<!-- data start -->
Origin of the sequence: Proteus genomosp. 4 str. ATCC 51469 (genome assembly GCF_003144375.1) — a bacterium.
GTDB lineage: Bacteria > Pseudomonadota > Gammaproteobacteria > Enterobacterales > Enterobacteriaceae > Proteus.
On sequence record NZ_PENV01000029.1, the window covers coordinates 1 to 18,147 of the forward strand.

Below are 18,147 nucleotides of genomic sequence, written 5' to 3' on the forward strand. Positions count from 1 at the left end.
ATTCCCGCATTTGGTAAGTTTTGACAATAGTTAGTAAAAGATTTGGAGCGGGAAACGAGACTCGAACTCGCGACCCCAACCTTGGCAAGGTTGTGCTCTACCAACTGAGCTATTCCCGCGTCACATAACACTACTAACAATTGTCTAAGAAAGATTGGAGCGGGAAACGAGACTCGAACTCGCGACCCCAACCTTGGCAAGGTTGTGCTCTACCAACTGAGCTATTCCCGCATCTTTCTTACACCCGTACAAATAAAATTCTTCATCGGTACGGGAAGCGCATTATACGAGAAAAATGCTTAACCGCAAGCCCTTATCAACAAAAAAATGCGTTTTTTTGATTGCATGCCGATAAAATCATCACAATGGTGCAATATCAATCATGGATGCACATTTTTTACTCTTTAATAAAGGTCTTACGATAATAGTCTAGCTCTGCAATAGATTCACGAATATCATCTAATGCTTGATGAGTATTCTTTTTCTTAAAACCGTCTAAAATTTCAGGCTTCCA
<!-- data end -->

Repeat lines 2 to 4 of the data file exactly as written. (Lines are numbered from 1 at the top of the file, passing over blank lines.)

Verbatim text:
GTDB lineage: Bacteria > Pseudomonadota > Gammaproteobacteria > Enterobacterales > Enterobacteriaceae > Proteus.
On sequence record NZ_PENV01000029.1, the window covers coordinates 1 to 18,147 of the forward strand.

Below are 18,147 nucleotides of genomic sequence, written 5' to 3' on the forward strand. Positions count from 1 at the left end.